Security Slideshow: Information Security: Views of CEOs, CISOs Diverge SharplyBy Fahmida Y. Rashid | Posted 06-21-2012
Concerned About Breaches
The survey asked, "How concerned are you about your IT systems getting hacked?" The majority of CEO respondents were "somewhat concerned" while the majority of CISO respondents were "very concerned." Twenty percent of CEOs polled were not concerned at all. Only 4 percent of CISOs polled were that confident.
Security experts warn that companies are often under attack or compromised for weeks or months (even years) before the hack is detected. Only 4 percent of CEOs polled thought that was definitely the case, compared to 15 percent of CISOs.
CEO respondents felt external attacks, such as phishing and social engineering, were the greatest threats to the organization's security, while CISO respondents were more likely to blame employees.
CEO respondents were more likely to list phishing and social engineering attacks as the greatest threats to the company's IT infrastructure than CISO respondents, who ranked it a distant second. CEOs polled were more concerned about the prospect of lost or compromised mobile phones and other portable devices than were CISOs.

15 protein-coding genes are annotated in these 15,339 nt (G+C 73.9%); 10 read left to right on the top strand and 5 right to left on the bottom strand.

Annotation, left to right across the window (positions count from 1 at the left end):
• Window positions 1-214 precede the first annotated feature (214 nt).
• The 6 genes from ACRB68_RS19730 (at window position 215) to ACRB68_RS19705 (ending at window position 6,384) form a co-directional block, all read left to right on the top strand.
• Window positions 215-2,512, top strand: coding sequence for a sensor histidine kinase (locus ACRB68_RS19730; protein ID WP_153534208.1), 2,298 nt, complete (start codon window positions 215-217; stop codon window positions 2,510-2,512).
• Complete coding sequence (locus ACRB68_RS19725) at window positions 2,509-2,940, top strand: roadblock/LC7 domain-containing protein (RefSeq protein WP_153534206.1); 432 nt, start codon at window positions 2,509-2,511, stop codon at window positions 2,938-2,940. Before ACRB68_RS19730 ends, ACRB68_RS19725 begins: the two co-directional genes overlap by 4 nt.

The workforce was the primary concern for CISO respondents, who claimed that a lack of employee education and diligence posed the biggest threats to the organization. Phishing (a distant second) and nation-state attacks (third) weren't as critical to CISOs as were the internal issues.
The buck stops - sort of - at the CISO's desk. Only 4 percent of the CEOs polled felt their jobs would "definitely" be on the line if the company were hacked, compared to 14 percent of the CISOs.
Time for Training
While CEO and CISO respondents agreed that they had enough time to sufficiently train and educate their workforce.
Only 8 percent of CEO respondents claimed their CISOs update them on the state of IT infrastructure security every day, compared to the 11 percent who said they do so once a week. In fact, 65 percent of the CEOs polled said they don't have the information they need to translate IT risk into business risk.
CEOs and CISOs agree on one thing: The bad guys are winning. Both groups strongly felt that hackers were ahead of the security curve, although 42 percent of CISOs thought the "good guys" were pushing ahead.
Security as a Joint Responsibility
CEOs and CISOs alike believe security is not their responsibility alone, but one that requires work and support across all parts of the company. CISOs were less likely to favor the go-it-alone approach to security.